find ${PATH//:/ } -name \*bash\*

Search $PATH for a command or something similar

Searches your $PATH for whatever you substitute for bash, though not sure if this will work if you substitute a different shell for bash!
Sample Output
/bin/bash
/usr/bin/rbash
/usr/bin/bashbug

6
2010-03-16 04:26:27

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  • In this example, the command will recursively find files (-type f) under /some/path, where the path ends in .mp3, case insensitive (-iregex). It will then output a single line of output (-print0), with results terminated by a the null character (octal 000). Suitable for piping to xargs -0. This type of output avoids issues with garbage in paths, like unclosed quotes. The tr command then strips away everything but the null chars, finally piping to wc -c, to get a character count. I have found this very useful, to verify one is getting the right number of before you actually process the results through xargs or similar. Yes, one can issue the find without the -print0 and use wc -l, however if you want to be 1000% sure your find command is giving you the expected number of results, this is a simple way to check. The approach can be made in to a function and then included in .bashrc or similar. e.g. count_chars() { tr -d -c "$1" | wc -c; } In this form it provides a versatile character counter of text streams :) Show Sample Output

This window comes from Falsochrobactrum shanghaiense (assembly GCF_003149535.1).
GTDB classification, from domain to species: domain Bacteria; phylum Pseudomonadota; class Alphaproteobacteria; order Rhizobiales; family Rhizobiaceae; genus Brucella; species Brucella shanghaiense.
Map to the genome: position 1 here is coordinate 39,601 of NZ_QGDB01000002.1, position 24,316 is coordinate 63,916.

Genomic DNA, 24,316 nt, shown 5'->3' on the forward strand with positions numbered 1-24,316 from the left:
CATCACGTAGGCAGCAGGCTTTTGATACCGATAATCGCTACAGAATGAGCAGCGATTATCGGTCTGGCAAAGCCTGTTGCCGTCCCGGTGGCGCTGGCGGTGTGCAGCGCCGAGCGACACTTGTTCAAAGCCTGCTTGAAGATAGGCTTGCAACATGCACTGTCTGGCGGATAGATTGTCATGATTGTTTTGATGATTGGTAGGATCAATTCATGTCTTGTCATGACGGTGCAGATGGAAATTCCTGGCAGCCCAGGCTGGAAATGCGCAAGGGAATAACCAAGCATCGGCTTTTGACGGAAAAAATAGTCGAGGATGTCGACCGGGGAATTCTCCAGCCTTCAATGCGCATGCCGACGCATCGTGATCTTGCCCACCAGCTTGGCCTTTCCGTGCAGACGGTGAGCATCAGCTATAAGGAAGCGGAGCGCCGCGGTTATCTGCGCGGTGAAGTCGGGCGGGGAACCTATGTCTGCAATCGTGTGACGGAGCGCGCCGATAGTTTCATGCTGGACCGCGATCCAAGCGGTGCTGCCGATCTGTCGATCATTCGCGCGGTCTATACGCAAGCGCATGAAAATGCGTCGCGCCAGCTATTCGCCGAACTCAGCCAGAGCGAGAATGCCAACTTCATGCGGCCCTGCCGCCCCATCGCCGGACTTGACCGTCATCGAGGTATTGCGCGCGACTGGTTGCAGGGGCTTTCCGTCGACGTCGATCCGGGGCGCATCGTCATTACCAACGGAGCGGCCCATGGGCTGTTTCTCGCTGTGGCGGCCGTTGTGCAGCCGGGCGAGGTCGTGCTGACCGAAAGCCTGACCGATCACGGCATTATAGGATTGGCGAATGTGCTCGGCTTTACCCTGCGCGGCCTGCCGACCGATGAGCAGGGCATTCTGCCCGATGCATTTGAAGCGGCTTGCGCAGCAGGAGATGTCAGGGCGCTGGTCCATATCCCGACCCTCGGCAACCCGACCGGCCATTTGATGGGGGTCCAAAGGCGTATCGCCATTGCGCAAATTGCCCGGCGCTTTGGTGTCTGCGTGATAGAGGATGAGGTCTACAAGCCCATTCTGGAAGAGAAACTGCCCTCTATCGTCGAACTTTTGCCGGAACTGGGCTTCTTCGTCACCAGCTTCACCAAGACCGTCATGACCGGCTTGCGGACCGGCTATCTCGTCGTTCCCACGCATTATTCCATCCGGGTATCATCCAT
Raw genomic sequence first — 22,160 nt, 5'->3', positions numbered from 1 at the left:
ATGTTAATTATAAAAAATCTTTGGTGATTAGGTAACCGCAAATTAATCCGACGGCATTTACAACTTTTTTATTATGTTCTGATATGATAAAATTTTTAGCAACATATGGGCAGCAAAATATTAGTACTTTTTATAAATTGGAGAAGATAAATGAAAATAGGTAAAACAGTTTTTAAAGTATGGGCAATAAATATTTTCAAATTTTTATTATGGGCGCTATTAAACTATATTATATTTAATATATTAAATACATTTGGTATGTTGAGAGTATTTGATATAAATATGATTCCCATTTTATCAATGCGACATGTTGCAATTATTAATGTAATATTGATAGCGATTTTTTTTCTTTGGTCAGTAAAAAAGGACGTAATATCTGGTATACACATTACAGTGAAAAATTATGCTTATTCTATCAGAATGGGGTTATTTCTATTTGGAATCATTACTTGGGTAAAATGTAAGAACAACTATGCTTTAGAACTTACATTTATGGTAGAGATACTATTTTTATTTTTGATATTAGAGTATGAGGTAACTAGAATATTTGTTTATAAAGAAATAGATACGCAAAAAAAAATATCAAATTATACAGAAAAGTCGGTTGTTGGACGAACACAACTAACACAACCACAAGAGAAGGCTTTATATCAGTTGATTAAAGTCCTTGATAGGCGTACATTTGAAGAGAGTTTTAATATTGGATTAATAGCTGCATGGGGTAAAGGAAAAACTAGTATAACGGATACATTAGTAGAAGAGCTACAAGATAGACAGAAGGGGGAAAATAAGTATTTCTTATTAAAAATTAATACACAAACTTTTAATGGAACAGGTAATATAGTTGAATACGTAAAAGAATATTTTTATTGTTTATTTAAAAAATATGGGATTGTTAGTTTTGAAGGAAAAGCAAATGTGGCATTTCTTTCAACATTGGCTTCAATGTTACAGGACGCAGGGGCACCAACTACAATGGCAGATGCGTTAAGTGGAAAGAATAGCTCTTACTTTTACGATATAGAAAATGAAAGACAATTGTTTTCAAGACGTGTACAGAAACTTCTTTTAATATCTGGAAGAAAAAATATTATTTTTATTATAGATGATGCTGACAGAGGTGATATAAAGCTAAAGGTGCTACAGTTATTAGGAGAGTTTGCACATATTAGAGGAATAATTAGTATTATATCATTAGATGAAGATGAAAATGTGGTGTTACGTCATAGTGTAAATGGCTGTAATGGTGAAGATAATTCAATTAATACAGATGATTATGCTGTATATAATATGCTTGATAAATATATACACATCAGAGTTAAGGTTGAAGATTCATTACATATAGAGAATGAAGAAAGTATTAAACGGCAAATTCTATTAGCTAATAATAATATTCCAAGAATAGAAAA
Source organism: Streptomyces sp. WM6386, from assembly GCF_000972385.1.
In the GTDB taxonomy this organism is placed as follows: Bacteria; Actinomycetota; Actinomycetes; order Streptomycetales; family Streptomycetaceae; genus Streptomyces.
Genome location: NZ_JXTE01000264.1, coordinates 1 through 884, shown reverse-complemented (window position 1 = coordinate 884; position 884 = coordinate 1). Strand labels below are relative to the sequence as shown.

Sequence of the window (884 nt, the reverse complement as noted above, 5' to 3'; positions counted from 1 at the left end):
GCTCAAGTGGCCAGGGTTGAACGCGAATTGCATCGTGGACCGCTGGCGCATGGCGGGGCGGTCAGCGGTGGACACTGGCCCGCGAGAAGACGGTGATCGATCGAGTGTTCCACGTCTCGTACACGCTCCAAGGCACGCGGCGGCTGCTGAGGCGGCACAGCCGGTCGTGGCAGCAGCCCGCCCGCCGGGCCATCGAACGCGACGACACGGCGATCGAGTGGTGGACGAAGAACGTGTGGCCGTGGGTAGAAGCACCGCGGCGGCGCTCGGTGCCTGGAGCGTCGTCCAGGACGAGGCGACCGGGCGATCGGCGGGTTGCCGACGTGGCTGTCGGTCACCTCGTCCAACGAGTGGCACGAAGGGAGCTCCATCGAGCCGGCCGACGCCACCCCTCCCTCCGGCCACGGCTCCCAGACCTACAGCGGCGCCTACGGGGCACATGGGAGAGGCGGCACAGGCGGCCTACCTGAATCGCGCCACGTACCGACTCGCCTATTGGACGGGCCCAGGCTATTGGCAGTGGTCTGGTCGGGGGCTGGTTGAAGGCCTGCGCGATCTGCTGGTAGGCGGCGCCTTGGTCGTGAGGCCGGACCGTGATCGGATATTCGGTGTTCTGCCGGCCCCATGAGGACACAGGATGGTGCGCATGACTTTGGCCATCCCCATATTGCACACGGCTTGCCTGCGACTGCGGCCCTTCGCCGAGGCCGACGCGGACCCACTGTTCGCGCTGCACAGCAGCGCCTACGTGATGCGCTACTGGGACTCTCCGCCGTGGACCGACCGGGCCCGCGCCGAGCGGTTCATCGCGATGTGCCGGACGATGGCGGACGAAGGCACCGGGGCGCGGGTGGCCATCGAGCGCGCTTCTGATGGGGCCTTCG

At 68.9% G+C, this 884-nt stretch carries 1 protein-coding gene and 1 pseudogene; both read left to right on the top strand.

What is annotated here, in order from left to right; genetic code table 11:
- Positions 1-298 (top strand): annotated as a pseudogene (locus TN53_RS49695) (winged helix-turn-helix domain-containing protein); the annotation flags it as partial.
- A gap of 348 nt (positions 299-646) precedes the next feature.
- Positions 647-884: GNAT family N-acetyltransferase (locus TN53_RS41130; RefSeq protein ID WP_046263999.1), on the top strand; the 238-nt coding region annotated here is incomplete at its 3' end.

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    -3
    set -o vi
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What Others Think

It works as is in ksh-93 (don't know about others) and if you do setopt shwordsplit it will work in zsh. For csh: find `echo $PATH | sed 's/:/ /g'` -name \*bash\*
dennisw · 426 weeks and 3 days ago

What do you think?

Any thoughts on this command? Does it work on your machine? Can you do the same thing with only 14 characters?

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